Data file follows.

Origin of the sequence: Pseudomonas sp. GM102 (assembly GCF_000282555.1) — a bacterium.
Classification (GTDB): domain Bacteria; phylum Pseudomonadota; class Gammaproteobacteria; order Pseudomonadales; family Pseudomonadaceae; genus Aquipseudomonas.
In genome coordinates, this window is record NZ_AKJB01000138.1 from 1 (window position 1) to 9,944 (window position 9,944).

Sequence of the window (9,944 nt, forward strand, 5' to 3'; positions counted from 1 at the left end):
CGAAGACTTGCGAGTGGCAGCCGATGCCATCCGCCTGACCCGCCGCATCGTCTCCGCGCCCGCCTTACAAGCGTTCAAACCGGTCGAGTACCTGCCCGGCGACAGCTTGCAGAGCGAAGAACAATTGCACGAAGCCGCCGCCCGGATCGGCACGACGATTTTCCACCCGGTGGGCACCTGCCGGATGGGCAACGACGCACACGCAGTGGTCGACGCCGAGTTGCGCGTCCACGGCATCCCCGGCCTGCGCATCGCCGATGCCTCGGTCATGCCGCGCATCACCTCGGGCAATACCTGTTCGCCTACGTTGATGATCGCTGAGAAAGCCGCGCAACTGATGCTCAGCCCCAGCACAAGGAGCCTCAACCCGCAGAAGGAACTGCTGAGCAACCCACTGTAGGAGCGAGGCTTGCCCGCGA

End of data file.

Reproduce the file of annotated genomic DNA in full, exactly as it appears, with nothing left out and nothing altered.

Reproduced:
Origin of the sequence: Pseudomonas sp. GM102 (assembly GCF_000282555.1) — a bacterium.
Classification (GTDB): domain Bacteria; phylum Pseudomonadota; class Gammaproteobacteria; order Pseudomonadales; family Pseudomonadaceae; genus Aquipseudomonas.
In genome coordinates, this window is record NZ_AKJB01000138.1 from 1 (window position 1) to 9,944 (window position 9,944).

Sequence of the window (9,944 nt, forward strand, 5' to 3'; positions counted from 1 at the left end):
CGAAGACTTGCGAGTGGCAGCCGATGCCATCCGCCTGACCCGCCGCATCGTCTCCGCGCCCGCCTTACAAGCGTTCAAACCGGTCGAGTACCTGCCCGGCGACAGCTTGCAGAGCGAAGAACAATTGCACGAAGCCGCCGCCCGGATCGGCACGACGATTTTCCACCCGGTGGGCACCTGCCGGATGGGCAACGACGCACACGCAGTGGTCGACGCCGAGTTGCGCGTCCACGGCATCCCCGGCCTGCGCATCGCCGATGCCTCGGTCATGCCGCGCATCACCTCGGGCAATACCTGTTCGCCTACGTTGATGATCGCTGAGAAAGCCGCGCAACTGATGCTCAGCCCCAGCACAAGGAGCCTCAACCCGCAGAAGGAACTGCTGAGCAACCCACTGTAGGAGCGAGGCTTGCCCGCGA